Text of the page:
Remember when, in 2009, in the wake of the Greek debt crisis, no newspaper front page was complete without the latest updates from Athens? The Greeks haven’t forgotten either. But those who haven’t been checking up on Greece in the past few years are up for a pleasant surprise. Greece has been consistently cleaning up its act to the point that major investment firms are singing the praises of Greek bonds, with Goldman Sachs describing them as “good quality” securities. The positive outlook for the economy, paired with Greece’s cautious borrowing, is turning the country into a stable player worth the investors’ attention.
Here’s what Greece is doing right and what the near future might bring:
Economic depression, institutional instability, and acute underinvestment with governments cutting spending on health, education, and infrastructure. The Greek debt crisis (2009-2015) left a severe scar on Greece’s economy. But something finally started to change. By 2019, foreign direct investment recovered, and business confidence rapidly strengthened, in line with progress on budgetary consolidation and structural reforms, including tax compliance, the labor market, competition laws, and aspects of judicial reform.
And then, the COVID-19 pandemic hit, galvanizing Greece’s recovery. But the pandemic also brought more positive changes. The rapid digitalization of public services boosted the reduction of tax evasion and made the public sector much more efficient. In Greece, that’s always good news. Pair this with the strong performance of tourism, shipping, manufacturing, and the banking sector in the past several years, and you’ll know what spurred additional investment.
At the end of October 2023, S&P Global Ratings raised to ‘BBB-/A-3’ from ‘BB+/B’ its long- and short-term local and foreign currency sovereign credit ratings on Greece, with a stable outlook. “Supported by a very rapid economic recovery, the Greek government has been able to regularly outperform its own budgetary targets,” the credit rating agency writes. With a new government led for a second term by reformist Kyriakos Mitsotakis solidly in place due to a very comfortable majority in the Parliament, credit rating agencies appear confident that Greece’s economic reforms and growth will continue. In 2023, real GDP growth is expected to remain above euro area peers’ at 2.5%, primarily boosted by investment and tourism.
Greece’s debt is still very much a work in progress, but credit rating agency Standard and Poor’s is confident that Greece’s debt is “now firmly on a downward trajectory.” After peaking at 207% in 2020 (debt to GDP ratio), the agency estimates gross general government debt will fall to about 139% of GDP by 2026, predominantly due to pronounced nominal GDP growth. As for 2023, credit rating agency Fitch, currently labeling Greece with a BB+ rating, expects the public debt/GDP ratio to fall to 162.2% and to 154.4% in 2024. Again, that’s a projected 50pp decline from the height reached in 2020, but here’s the catch: This number is still three times the ‘BB’ median public debt/GDP ratio of 55.6%. All in all, a lot still needs to be done.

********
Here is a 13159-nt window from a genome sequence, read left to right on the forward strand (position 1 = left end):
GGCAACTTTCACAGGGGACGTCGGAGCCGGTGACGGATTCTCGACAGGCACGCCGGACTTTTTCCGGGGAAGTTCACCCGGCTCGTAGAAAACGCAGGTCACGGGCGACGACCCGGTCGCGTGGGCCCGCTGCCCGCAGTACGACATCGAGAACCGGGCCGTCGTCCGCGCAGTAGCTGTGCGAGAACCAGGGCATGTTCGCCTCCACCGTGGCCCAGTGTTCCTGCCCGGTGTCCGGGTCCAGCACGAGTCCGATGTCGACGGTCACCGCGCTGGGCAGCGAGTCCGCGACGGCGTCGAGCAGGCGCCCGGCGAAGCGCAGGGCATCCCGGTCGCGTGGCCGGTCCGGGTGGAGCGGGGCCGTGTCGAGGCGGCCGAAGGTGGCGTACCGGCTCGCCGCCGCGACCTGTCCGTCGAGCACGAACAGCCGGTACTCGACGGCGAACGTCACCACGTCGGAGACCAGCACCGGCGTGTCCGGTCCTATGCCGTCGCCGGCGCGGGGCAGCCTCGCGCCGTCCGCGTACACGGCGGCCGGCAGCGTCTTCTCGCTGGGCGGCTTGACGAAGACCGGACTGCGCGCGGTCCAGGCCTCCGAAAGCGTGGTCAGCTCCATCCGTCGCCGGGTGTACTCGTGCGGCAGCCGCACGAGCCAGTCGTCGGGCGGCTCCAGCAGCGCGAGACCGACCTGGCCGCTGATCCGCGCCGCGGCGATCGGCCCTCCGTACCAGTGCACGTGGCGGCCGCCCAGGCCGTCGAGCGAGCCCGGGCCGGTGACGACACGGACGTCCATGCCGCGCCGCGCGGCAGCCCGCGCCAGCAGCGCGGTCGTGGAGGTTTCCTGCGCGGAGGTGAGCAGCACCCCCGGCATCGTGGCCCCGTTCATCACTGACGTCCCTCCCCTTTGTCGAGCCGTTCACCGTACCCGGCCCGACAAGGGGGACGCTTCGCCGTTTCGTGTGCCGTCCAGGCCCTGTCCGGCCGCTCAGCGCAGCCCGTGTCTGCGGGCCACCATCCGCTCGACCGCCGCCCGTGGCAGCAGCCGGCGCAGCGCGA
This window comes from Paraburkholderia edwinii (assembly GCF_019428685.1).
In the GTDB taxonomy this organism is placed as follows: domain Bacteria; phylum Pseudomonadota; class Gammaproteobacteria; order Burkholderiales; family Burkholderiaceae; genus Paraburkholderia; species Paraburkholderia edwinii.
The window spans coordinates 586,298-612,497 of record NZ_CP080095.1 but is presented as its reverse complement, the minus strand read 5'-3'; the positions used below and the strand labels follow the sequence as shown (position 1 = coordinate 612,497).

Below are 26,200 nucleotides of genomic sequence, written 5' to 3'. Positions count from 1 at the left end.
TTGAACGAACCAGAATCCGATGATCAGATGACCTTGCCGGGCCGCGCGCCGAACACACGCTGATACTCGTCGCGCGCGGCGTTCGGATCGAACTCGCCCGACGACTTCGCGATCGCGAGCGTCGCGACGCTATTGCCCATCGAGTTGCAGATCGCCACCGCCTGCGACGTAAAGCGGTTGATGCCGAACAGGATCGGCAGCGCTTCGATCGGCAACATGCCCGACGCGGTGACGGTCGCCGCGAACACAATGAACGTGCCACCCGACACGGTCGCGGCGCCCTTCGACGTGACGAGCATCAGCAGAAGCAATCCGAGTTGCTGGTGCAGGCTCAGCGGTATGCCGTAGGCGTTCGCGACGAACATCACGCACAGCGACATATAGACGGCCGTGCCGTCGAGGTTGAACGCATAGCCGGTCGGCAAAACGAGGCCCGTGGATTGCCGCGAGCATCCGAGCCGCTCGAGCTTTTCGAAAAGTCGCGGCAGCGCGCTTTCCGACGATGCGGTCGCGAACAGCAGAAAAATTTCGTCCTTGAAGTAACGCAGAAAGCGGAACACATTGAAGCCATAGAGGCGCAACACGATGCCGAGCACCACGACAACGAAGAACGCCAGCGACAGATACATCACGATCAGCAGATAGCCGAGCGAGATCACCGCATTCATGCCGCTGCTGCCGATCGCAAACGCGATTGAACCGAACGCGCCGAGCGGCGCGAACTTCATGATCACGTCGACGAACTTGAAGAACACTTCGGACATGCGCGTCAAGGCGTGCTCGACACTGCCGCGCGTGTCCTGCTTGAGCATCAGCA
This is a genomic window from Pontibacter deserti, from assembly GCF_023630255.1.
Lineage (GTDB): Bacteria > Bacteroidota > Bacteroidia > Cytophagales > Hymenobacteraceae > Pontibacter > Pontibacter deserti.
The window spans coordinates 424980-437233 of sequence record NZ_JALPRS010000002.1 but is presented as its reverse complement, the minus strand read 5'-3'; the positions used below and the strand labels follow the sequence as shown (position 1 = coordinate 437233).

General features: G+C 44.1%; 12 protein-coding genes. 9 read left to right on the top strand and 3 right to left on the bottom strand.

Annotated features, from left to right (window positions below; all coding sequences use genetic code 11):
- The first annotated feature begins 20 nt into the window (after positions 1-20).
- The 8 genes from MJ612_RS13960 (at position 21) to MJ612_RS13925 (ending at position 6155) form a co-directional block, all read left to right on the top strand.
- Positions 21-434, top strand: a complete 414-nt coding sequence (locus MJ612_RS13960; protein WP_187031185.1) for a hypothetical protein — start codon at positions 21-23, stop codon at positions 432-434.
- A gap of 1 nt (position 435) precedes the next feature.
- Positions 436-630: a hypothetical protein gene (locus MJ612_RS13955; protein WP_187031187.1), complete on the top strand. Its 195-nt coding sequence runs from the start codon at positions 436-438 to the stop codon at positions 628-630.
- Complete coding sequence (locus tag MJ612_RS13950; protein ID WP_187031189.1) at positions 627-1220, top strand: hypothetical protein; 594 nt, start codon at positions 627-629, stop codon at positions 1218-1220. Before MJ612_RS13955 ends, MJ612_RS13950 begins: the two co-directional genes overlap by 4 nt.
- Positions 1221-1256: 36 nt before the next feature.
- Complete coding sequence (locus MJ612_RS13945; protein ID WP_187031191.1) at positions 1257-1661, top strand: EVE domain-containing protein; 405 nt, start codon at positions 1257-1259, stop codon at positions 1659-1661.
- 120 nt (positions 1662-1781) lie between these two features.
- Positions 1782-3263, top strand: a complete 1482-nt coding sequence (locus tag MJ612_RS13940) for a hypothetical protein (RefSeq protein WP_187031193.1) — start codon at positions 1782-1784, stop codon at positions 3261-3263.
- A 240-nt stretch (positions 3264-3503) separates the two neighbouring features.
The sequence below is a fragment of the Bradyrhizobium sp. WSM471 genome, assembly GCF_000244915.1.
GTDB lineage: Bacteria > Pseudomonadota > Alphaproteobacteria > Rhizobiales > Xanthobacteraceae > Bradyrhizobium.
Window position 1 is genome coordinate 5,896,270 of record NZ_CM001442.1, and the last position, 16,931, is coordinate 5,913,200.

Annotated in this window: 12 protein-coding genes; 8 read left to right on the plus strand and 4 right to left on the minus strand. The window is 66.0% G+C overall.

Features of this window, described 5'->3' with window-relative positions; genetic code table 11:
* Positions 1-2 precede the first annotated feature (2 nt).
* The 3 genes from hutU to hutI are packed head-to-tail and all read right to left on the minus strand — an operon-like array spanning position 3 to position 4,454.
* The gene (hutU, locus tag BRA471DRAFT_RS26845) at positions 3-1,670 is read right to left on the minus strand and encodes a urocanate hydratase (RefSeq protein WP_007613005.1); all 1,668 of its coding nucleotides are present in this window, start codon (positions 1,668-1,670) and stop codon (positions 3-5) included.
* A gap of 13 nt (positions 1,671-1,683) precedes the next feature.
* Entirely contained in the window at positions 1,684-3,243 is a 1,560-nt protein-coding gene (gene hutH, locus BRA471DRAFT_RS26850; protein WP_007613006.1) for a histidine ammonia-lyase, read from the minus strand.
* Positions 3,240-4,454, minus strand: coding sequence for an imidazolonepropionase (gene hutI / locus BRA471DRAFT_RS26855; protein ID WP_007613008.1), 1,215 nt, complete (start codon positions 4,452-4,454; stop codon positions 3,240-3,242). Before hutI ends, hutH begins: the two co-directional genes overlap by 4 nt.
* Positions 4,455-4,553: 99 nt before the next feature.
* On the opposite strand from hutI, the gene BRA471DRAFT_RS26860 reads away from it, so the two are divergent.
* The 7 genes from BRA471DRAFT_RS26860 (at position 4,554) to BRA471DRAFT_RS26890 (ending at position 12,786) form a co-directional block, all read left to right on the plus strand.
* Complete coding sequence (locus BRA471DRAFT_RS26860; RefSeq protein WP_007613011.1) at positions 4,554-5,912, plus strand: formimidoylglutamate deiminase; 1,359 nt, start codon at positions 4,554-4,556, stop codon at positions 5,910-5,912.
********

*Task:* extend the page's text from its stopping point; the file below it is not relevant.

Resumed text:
Fitch expects the Greek economy to expand by 2.0-2.5% in 2024-26, driven by investment and a recovery in household consumption. Positive outlook aside, Greece remains a small country exposed to unexpected changes in the global economy.
What to be on the lookout for? With Greece relying to such a large extent on tourism, a potential economic slowdown affecting recreational travel is certainly a red flag. Greece’s tourism sector has been breaking records in 2023, with the first seven months’ travel and transportation receipts being 18% above levels for the same period in 2019. What does this mean? It’s simple: Greece has experienced the fastest recovery among major European tourist destinations. Furthermore, factors influencing shipping, another key industry, are also to be watched closely, as well as sudden spikes in energy prices.
Also, in August 2023, Greece submitted a request to modify its National Resilience and Reform Plan, bringing total funds available to Greece under the EU’s Resilience and Recovery Facility (RRF) over 2021-2026 to EUR 36 billion (EUR 18.2 billion in grants and EUR 17.7 billion in loans). The numbers make Greece the largest beneficiary of the RRF in the EU relative to the size of its economy.